April 30, 2010

Something About You

There's something about you. Your gaze neither falters nor stares, neither belittles nor gratifies, glows nor dims, traces nor examines. In short, your eyes are the perfect balance. A hazel blue, contrasting against my cool brown, you are ignorant of everyone other than yourself or others like you. The world you live in is perfectly balanced, like your eyes. Your hair partless, mine parted to the side, dark-short-thick, wild and untameable--yours highlighted-long-straight and lovely. Your parents are here tonight, mine are two hours away, and my heart aches for them to be here.

Walking in front of me, you smile because you're life is exactly what it should be, I smile because I don't know what else to do. Like a caged animal, I bare my teeth, but my eyes stare down at the steps, making sure I step with conviction, holding the railing for support. I am out of my element, you skim through the crowd, buoyant upon the praise and adoration. Everyone claps for everyone, everyone is content with themselves.

And what am I? I ask myself this question every day. What is my purpose in this world of smiles, endless applause, and unstaring faces? God has lain a curse on my soul, Frankenstein reborn to take another walk around the world until I die, I suppose. If being content in happiness is my sacrifice, what is my reward?

I reach the podium as you sit down to watch. Taking my evidence and looking at my Benefactor straight in the eyes, I gripped my miracle tight in my hand, which shook from disbelief. I had, for a second, entered your world and saw with a brief ray of hope, what it felt like to be free from the curse. To try your best and never back down, to think only of the positives and never the negatives, to be one in many, and many in one, not just one alone. Because everyone was clapping for me, and I heard someone call my name with congratulations. And perhaps if my parents were there I would have cried, but they weren't.

I retreated to the back, and collapsed against the wall with a sigh. You might have forgotten who I am already, but I have never forgotten you. Every time your name is mentioned, I feel a mixture of desire-jealousy-sadness that threatens to overwhelm me, but each time I choose to continue to hide that part of my self away. That which will transform me into you.

Why? Well, perhaps once you realize I am still here, have been here, will be here forever (for how can I easily drift away?), we can work something out between us--be the person we once were.

Something about you seems to laugh when I cry, jump when I fall, succeed when I fail, pull when I push, sing when I scream out, at the top of my lungs--WHERE ARE YOU?

Frankenstein reborn, I am in constant searching for that something that cannot be found in earthseaskyheaven, only by the inner light of some undetermined event far in the future. In short, I am searching for you.

April 20, 2010

Dear Dad

I cried tonight, after I talked to you on the phone. In person I would say, "don't worry, I'm fine," but I know I'm anything but. You only know half of my life, and make up the rest, not giving me a chance to prove myself. In your eyes I am a selfish stranger, a whining kid who doesn't know respect and gratitude. I was...ten years ago--five years ago. However, you don't know me now.

You always laugh awkwardly, like you don't know what to say to me. I am your daughter. I will always be your daughter. We can talk about anything. I wanted to talk about my job, school, homework, Jared, visiting you, and laugh without constraint or nervous pauses. However, when I talk to you there seems to be a wall, that no matter how happy I am, you always seem busy and distant. Three hours and two thousand miles may separate us physically, but the only thing that keeps me from loving you is you.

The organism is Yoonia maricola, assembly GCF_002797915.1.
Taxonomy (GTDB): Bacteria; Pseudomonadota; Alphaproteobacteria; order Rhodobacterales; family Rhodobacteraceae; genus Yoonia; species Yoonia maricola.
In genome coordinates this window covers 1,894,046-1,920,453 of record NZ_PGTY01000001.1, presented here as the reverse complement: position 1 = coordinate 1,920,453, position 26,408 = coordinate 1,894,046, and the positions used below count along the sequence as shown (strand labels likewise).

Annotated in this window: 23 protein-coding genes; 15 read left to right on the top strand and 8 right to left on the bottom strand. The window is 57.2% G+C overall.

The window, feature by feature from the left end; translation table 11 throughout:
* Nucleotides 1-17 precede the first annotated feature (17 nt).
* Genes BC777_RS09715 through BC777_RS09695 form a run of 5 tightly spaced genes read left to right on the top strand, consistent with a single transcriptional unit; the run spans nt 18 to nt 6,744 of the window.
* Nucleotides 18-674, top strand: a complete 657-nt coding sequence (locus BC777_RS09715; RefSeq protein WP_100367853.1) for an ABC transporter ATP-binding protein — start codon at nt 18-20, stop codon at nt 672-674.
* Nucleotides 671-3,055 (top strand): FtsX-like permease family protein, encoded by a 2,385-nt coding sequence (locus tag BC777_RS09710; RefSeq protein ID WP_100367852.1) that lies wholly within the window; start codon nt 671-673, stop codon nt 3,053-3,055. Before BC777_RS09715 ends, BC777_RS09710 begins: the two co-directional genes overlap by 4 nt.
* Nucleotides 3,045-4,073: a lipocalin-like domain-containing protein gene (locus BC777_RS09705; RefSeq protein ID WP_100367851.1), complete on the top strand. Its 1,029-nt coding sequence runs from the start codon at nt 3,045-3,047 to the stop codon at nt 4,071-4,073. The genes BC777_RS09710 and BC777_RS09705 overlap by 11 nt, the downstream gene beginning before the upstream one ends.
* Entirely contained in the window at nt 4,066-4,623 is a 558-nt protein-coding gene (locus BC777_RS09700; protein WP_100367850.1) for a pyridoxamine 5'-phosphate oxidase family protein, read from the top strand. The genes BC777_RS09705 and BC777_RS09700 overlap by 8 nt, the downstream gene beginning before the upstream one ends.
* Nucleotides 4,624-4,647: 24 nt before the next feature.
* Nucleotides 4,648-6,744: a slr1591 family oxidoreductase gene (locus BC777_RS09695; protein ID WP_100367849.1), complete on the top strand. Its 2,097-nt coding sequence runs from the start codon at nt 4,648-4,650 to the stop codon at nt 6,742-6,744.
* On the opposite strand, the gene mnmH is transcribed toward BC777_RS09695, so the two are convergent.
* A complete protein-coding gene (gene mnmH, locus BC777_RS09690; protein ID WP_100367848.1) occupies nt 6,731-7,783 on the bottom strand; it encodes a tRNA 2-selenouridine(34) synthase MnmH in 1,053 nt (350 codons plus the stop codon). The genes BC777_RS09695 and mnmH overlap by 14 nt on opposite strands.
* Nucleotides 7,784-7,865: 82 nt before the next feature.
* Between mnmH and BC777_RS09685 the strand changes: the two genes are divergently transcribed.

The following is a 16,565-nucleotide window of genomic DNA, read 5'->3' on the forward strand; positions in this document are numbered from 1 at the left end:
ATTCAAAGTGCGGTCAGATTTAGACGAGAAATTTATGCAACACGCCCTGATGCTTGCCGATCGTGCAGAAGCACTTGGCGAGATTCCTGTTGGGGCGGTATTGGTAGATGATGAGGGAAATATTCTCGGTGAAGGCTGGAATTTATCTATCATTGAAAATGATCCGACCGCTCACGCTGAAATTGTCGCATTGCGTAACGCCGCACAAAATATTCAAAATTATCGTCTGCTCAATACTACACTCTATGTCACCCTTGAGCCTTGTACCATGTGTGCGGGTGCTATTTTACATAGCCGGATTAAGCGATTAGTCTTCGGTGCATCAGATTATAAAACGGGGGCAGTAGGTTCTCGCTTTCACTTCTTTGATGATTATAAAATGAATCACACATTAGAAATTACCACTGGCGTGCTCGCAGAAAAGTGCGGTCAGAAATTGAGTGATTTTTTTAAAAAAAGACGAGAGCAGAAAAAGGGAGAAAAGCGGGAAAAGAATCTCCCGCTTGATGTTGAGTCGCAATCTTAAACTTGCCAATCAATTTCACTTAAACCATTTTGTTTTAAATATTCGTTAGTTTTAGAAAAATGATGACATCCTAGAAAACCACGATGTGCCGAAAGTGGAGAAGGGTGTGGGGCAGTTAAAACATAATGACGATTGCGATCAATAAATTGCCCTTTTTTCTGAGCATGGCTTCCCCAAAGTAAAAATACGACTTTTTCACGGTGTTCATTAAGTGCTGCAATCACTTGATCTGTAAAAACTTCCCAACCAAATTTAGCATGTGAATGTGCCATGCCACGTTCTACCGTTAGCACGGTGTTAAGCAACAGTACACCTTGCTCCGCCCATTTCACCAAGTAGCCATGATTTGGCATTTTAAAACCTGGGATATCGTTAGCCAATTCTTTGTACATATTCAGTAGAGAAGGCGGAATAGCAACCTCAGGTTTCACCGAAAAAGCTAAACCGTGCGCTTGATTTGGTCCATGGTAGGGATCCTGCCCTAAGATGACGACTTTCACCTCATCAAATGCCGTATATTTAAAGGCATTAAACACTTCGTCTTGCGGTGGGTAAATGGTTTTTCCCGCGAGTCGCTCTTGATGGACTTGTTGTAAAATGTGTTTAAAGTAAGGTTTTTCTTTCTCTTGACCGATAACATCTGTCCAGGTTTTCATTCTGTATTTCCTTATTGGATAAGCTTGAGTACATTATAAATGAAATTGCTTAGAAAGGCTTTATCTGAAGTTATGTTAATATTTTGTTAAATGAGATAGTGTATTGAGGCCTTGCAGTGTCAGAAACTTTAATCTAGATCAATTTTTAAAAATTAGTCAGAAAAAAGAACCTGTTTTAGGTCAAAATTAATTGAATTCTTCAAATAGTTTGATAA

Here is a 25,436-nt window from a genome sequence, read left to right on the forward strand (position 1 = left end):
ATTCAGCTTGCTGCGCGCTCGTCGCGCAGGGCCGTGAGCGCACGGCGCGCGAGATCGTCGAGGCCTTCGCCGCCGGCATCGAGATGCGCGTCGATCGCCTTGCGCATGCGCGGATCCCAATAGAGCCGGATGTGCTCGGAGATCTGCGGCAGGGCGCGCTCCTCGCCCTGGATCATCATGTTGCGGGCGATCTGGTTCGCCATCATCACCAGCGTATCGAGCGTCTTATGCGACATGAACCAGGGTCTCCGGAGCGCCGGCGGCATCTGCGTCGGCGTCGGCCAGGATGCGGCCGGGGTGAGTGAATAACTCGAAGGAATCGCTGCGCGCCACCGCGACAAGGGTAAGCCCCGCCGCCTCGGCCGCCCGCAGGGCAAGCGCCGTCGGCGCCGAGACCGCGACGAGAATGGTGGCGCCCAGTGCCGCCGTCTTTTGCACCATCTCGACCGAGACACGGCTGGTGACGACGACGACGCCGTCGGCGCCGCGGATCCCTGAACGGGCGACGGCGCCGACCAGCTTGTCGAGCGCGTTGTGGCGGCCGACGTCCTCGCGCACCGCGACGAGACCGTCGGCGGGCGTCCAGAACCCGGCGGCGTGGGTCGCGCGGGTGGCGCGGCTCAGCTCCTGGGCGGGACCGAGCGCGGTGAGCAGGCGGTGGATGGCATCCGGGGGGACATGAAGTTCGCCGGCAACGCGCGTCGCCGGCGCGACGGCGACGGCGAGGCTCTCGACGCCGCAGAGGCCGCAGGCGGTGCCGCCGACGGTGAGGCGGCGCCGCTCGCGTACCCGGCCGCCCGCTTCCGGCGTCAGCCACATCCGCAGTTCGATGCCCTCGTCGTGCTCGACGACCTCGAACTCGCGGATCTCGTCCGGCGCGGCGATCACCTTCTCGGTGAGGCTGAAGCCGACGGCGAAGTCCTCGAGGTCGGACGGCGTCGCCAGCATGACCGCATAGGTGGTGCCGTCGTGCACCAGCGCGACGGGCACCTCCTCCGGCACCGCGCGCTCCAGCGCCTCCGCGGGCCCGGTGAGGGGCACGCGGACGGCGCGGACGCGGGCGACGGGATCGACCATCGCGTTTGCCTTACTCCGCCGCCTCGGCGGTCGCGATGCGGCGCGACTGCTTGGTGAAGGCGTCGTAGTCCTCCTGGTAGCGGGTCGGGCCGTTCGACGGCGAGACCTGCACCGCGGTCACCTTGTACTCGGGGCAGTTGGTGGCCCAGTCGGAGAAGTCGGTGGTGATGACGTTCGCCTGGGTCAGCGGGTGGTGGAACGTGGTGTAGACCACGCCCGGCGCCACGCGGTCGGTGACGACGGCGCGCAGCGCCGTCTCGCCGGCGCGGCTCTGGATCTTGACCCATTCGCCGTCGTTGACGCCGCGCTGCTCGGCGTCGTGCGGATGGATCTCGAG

Mom has told me stories about you before the divorce. Even though she could say very degrading things about you, she hasn't, only that you tend to be childish and irresponsible. However, the only person who can be my Dad is you, I call you 'Dad' and no one else. I hear how you used to sleep by my crib when I was a sick colic baby. I've seen the pictures of us reading magazines together before I ever could really read. As a child I remember you coming home from your construction job and letting me and Jared play with some tube-shaped cardboard reinforcement, rolling around the backyard and getting dizzy. Even though you were always fuzzy in my memory because you worked every day, you created a place in my heart that will never be replaced.

I am crying as I write this letter you'll probably never get.

Mom raised me to be strong and not cry in public. She has learned, through trial and error, how to respond to my many moods and tantrums, picking up on the signs. As I grow, she grows too, more knowledgeable on how to deal with me. That is the bond between a parent and their child. Instead of seeing me as a spoiled brat, try to correct it by teaching me. You never really took time to teach me anything, Dad. You always criticized and laughed. You never really took me seriously.

I love you, and I'll love you until I die. But it hurts. Our phone conversations happen almost once every year, and last three minutes. What am I to you? How do you see me? Do you know my dreams, opinions (because I'm very opinionated), or philosophies? When you hear my voice, older and wiser by a year, aren't you curious about what has happened up until then? Do you wonder as many things about me as I do about you? Or am I just a nuisance?

Remember last Christmas? I said you didn't have to buy me presents not only because of your money problems, but because you have never really given me the one present I've always wanted since eleven years ago, when you disappeared out of my life. Your love. I love you Dad. Please don't let me go so easily next time.

Your Daughter Forever,